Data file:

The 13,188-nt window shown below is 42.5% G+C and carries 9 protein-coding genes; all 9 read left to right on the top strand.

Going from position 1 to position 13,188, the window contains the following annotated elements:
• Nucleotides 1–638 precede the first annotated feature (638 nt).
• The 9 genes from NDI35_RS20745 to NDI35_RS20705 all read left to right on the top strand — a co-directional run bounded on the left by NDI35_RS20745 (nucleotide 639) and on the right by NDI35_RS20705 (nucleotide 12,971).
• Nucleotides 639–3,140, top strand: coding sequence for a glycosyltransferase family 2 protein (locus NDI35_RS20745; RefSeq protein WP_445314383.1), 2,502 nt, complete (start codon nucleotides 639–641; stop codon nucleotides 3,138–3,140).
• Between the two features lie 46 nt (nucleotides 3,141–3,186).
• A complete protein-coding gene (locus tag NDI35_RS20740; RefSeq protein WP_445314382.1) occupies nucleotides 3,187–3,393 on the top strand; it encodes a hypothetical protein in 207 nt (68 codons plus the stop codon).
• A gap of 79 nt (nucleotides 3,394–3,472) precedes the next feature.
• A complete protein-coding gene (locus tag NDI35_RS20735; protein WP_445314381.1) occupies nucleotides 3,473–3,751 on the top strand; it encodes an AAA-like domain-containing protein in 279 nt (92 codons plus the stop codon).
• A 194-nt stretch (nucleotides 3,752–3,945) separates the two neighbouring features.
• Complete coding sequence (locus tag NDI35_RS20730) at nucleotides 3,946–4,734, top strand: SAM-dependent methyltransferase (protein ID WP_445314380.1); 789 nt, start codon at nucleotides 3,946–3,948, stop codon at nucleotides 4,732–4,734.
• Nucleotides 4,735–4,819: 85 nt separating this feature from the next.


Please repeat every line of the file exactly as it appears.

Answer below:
The 13,188-nt window shown below is 42.5% G+C and carries 9 protein-coding genes; all 9 read left to right on the top strand.

Going from position 1 to position 13,188, the window contains the following annotated elements:
• Nucleotides 1–638 precede the first annotated feature (638 nt).
• The 9 genes from NDI35_RS20745 to NDI35_RS20705 all read left to right on the top strand — a co-directional run bounded on the left by NDI35_RS20745 (nucleotide 639) and on the right by NDI35_RS20705 (nucleotide 12,971).
• Nucleotides 639–3,140, top strand: coding sequence for a glycosyltransferase family 2 protein (locus NDI35_RS20745; RefSeq protein WP_445314383.1), 2,502 nt, complete (start codon nucleotides 639–641; stop codon nucleotides 3,138–3,140).
• Between the two features lie 46 nt (nucleotides 3,141–3,186).
• A complete protein-coding gene (locus tag NDI35_RS20740; RefSeq protein WP_445314382.1) occupies nucleotides 3,187–3,393 on the top strand; it encodes a hypothetical protein in 207 nt (68 codons plus the stop codon).
• A gap of 79 nt (nucleotides 3,394–3,472) precedes the next feature.
• A complete protein-coding gene (locus tag NDI35_RS20735; protein WP_445314381.1) occupies nucleotides 3,473–3,751 on the top strand; it encodes an AAA-like domain-containing protein in 279 nt (92 codons plus the stop codon).
• A 194-nt stretch (nucleotides 3,752–3,945) separates the two neighbouring features.
• Complete coding sequence (locus tag NDI35_RS20730) at nucleotides 3,946–4,734, top strand: SAM-dependent methyltransferase (protein ID WP_445314380.1); 789 nt, start codon at nucleotides 3,946–3,948, stop codon at nucleotides 4,732–4,734.
• Nucleotides 4,735–4,819: 85 nt separating this feature from the next.